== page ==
Demonizes medical techniques and jws

by Crazyguy 8 Replies latest watchtower beliefs

  • Crazyguy

    So I remember in the 70s and 80s kenisalogy ( spelled wrong) was talked about as being demonized and wrong. For those of you not familiar with the term it was used to describe alternative medical techniques used by some. These could include massage techniques for healing, acupuncture, cranial sacral , aroma therapy, acupressure, etc etc..

    So my daughter has been dealing with a very painful condition and Western medical has only one solution which is a bad one so we have been searching and using some of these other types of medical treatment along with a couple of others that are unique and would maybe fall under the umbrella of this term.

    Anyway it's amazing how many JWs are getting treatments and practicing these types of medical procedures. Three different medical message techniques using three different providers working for three different firms are Jws working on my daughter. More then one member of my wife's congregation is using medical marijuana. One of these firms is owned by JWs.

    Its crazy to think that these people are all practicing a medical art form that would attract demons or is demonized according to the Cult. I was discussing my daughters condition with the wife of one of the therapists and she was commenting on the whole holistic approach she likes to think is the way to approach many medical problems of today. And her husbands technique is based on the Chinese idea of chakras and body energy. THIS is totally demonized medical practices according to the cult am I Wrong? Crazy how things have changed!!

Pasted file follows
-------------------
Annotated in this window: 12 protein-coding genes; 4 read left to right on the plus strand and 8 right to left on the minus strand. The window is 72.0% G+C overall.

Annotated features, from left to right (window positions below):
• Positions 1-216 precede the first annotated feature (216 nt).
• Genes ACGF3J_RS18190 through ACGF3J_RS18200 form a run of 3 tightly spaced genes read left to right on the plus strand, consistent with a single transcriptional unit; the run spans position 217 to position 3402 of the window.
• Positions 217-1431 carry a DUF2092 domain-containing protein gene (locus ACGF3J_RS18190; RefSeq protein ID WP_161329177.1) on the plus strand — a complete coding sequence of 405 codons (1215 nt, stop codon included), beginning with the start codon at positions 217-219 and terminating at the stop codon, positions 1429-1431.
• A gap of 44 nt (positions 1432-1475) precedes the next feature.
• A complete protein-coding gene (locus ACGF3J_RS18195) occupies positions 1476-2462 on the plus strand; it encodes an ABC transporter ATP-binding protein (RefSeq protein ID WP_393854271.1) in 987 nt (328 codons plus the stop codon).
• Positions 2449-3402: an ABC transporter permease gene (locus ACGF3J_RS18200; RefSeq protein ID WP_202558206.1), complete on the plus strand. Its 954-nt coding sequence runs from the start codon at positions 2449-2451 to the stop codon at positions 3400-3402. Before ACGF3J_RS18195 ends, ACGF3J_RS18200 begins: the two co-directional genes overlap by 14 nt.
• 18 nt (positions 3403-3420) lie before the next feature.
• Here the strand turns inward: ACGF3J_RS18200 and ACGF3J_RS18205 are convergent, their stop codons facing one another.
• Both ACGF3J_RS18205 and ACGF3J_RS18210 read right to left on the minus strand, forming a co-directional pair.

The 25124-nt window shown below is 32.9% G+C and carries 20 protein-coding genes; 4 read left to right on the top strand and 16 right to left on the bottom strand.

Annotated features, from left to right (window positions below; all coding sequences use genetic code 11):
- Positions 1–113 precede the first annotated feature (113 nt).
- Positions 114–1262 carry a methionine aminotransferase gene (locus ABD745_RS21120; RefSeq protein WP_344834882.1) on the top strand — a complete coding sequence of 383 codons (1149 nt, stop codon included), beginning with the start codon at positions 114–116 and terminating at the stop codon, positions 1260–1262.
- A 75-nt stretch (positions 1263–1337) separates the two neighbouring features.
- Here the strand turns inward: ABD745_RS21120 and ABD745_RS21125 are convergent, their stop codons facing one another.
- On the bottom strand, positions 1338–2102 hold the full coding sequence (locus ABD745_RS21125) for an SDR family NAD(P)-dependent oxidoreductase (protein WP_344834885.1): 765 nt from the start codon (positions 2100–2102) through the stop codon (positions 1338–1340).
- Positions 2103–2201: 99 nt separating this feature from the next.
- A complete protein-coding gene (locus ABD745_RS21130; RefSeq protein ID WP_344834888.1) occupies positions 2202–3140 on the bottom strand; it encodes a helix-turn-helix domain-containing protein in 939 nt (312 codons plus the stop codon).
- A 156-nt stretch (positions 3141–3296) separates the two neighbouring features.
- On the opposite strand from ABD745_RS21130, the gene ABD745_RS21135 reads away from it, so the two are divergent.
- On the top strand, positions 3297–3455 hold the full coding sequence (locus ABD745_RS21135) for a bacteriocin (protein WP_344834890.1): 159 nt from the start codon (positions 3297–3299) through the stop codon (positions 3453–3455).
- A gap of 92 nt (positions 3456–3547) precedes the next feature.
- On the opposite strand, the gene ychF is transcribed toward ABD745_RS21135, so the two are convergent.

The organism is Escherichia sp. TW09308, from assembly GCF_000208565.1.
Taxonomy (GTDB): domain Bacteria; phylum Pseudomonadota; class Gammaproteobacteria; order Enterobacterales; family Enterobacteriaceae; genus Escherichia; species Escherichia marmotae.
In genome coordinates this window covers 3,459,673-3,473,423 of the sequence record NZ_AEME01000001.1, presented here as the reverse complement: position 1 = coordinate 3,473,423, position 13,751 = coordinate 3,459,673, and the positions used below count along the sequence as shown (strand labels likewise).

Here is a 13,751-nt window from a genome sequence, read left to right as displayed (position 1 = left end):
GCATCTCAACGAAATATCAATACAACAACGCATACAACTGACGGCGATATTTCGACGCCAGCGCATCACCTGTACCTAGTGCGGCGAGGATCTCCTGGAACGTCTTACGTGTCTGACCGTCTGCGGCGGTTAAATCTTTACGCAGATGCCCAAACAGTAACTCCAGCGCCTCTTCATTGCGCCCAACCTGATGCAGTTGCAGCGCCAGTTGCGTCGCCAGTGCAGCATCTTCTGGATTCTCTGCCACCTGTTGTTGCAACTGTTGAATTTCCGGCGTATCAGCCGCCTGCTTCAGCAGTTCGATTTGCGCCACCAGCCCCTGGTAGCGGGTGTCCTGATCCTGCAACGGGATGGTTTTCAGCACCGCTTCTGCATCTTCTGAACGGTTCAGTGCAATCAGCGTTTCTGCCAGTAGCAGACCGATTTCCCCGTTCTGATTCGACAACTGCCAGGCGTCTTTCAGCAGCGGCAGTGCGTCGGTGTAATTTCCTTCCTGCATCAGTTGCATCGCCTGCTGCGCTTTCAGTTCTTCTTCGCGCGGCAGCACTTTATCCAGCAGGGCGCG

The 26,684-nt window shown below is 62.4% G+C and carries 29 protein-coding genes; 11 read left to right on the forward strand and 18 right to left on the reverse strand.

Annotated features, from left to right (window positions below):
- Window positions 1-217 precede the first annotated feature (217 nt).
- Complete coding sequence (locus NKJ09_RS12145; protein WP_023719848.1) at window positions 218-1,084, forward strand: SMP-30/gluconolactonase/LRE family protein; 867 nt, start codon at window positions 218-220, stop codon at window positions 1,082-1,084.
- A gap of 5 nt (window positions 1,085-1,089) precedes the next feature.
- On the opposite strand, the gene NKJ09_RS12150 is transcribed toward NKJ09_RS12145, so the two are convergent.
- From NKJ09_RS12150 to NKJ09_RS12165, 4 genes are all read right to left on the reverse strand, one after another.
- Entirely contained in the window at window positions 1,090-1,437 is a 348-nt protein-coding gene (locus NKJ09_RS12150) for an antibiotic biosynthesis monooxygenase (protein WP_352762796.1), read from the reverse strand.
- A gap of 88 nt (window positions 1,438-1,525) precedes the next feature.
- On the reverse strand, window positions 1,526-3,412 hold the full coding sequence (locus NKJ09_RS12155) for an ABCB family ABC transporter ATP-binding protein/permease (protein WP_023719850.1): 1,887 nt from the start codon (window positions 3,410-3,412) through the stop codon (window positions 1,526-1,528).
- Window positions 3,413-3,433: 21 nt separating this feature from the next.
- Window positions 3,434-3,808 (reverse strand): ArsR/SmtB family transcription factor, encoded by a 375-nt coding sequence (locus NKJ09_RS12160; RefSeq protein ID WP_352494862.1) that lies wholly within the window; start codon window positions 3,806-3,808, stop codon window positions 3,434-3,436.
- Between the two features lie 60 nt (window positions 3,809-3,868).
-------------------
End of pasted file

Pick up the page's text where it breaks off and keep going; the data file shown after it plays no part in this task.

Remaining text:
• Richard Oliver
    Richard Oliver

    Kinesiology by definition is the study of the movement of the muscles of the body. In fact many colleges list their physical education classes under the heading of kinesiology. It is not defined by any of the terms you listed. I know that the US branch has a massage therapist and physical therapist on staff in order to help those who have legitimate need for their services.

  • Crazyguy

    Well maybe the term they used back then was either different or they had the wrong definition to the term themselves. But all these practices were wrong back then, even chiropractic may have been questionable back then.

  • Rainbow_Troll

    You have to keep in mind that the Watchtower Society was born at a time when scientific materialism was very much in vogue. Quantum mechanics was in its earliest phase of development and had not peneteated public consciousness. The theory of relativity wasn't even conceived of at this time. 'Holistic science' was an oxymoron. Most educated people lived in a simple 'common sense' newtonian world where action at a distance was impossible and the universe functioned like a mechanical clock with no room for randomness or uncertainty.

    If you look at many of the Watchtower doctrines, they seem to reflect this worldview. For example, in denying the soul's immortality, the Watchtower is asserting the standard hard materialist argument that consciousness is just an epiphenomenon of the physical brain and thus cannot survive the death of the body.

    I once read a WT article that mocked belief in astrology since science had proven that planets are "just dead pieces of rock" (guess they never heard of the Gaia theory).

    Even the Watchtower's God, while not as anthropomorphic as the Mormon god of flesh and bone, is still basically a sort of deistic grand architect of the cosmos who sits on his throne watching it all wind down; a far cry from the traditional Christian God who is omnipresent, closer to us than our breath.

    The weird irony of this is that despite their materialistic, no-nonsense, anti-mystical theology, JWs themselves, as a group, are the most superstitious people I have ever met. Everything has a supernatural (demonic) explanation in their world from missing car keys to malfunctioning electronics. They scoff at astrology, reiki, and parallel universes and yet they are convinced that fallen angels live in antiques and Satan spends his time playing practical jokes.

  • oppostate

    In the 80s and 90s there was a lot of JW Quacker's praising what they called kinesiology. It had nothing to do with the real science of physical movement.

    One popular way of proving their "science" was to show you how bad common medicines were for you.